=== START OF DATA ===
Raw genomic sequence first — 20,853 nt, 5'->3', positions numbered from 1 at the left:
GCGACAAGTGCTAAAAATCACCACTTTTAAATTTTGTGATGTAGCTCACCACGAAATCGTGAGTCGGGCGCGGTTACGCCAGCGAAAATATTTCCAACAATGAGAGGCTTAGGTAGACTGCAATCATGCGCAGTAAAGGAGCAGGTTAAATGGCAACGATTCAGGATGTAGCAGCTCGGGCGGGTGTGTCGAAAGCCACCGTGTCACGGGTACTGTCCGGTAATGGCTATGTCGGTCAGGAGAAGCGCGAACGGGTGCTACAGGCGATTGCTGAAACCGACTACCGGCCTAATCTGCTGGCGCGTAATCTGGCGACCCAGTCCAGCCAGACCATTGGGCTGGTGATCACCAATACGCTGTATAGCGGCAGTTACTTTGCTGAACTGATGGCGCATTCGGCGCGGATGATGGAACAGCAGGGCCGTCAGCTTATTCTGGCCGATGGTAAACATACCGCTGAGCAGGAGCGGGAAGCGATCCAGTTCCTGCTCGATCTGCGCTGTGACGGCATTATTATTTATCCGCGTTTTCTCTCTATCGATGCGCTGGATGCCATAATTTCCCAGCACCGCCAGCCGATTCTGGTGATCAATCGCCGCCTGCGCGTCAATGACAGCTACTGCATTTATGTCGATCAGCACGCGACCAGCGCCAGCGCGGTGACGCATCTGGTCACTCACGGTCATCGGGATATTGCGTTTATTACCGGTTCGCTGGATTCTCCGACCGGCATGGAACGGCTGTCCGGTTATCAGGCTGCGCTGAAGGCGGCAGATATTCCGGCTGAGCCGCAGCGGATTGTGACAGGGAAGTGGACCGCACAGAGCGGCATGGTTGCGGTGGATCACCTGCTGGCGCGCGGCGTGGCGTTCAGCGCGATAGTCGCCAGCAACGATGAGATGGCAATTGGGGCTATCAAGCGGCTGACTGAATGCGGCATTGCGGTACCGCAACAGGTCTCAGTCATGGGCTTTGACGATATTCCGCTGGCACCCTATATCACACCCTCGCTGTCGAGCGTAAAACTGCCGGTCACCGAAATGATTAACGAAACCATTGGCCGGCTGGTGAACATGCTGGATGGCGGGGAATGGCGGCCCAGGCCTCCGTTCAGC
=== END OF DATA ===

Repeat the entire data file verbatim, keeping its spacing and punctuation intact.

Raw genomic sequence first — 20,853 nt, 5'->3', positions numbered from 1 at the left:
GCGACAAGTGCTAAAAATCACCACTTTTAAATTTTGTGATGTAGCTCACCACGAAATCGTGAGTCGGGCGCGGTTACGCCAGCGAAAATATTTCCAACAATGAGAGGCTTAGGTAGACTGCAATCATGCGCAGTAAAGGAGCAGGTTAAATGGCAACGATTCAGGATGTAGCAGCTCGGGCGGGTGTGTCGAAAGCCACCGTGTCACGGGTACTGTCCGGTAATGGCTATGTCGGTCAGGAGAAGCGCGAACGGGTGCTACAGGCGATTGCTGAAACCGACTACCGGCCTAATCTGCTGGCGCGTAATCTGGCGACCCAGTCCAGCCAGACCATTGGGCTGGTGATCACCAATACGCTGTATAGCGGCAGTTACTTTGCTGAACTGATGGCGCATTCGGCGCGGATGATGGAACAGCAGGGCCGTCAGCTTATTCTGGCCGATGGTAAACATACCGCTGAGCAGGAGCGGGAAGCGATCCAGTTCCTGCTCGATCTGCGCTGTGACGGCATTATTATTTATCCGCGTTTTCTCTCTATCGATGCGCTGGATGCCATAATTTCCCAGCACCGCCAGCCGATTCTGGTGATCAATCGCCGCCTGCGCGTCAATGACAGCTACTGCATTTATGTCGATCAGCACGCGACCAGCGCCAGCGCGGTGACGCATCTGGTCACTCACGGTCATCGGGATATTGCGTTTATTACCGGTTCGCTGGATTCTCCGACCGGCATGGAACGGCTGTCCGGTTATCAGGCTGCGCTGAAGGCGGCAGATATTCCGGCTGAGCCGCAGCGGATTGTGACAGGGAAGTGGACCGCACAGAGCGGCATGGTTGCGGTGGATCACCTGCTGGCGCGCGGCGTGGCGTTCAGCGCGATAGTCGCCAGCAACGATGAGATGGCAATTGGGGCTATCAAGCGGCTGACTGAATGCGGCATTGCGGTACCGCAACAGGTCTCAGTCATGGGCTTTGACGATATTCCGCTGGCACCCTATATCACACCCTCGCTGTCGAGCGTAAAACTGCCGGTCACCGAAATGATTAACGAAACCATTGGCCGGCTGGTGAACATGCTGGATGGCGGGGAATGGCGGCCCAGGCCTCCGTTCAGC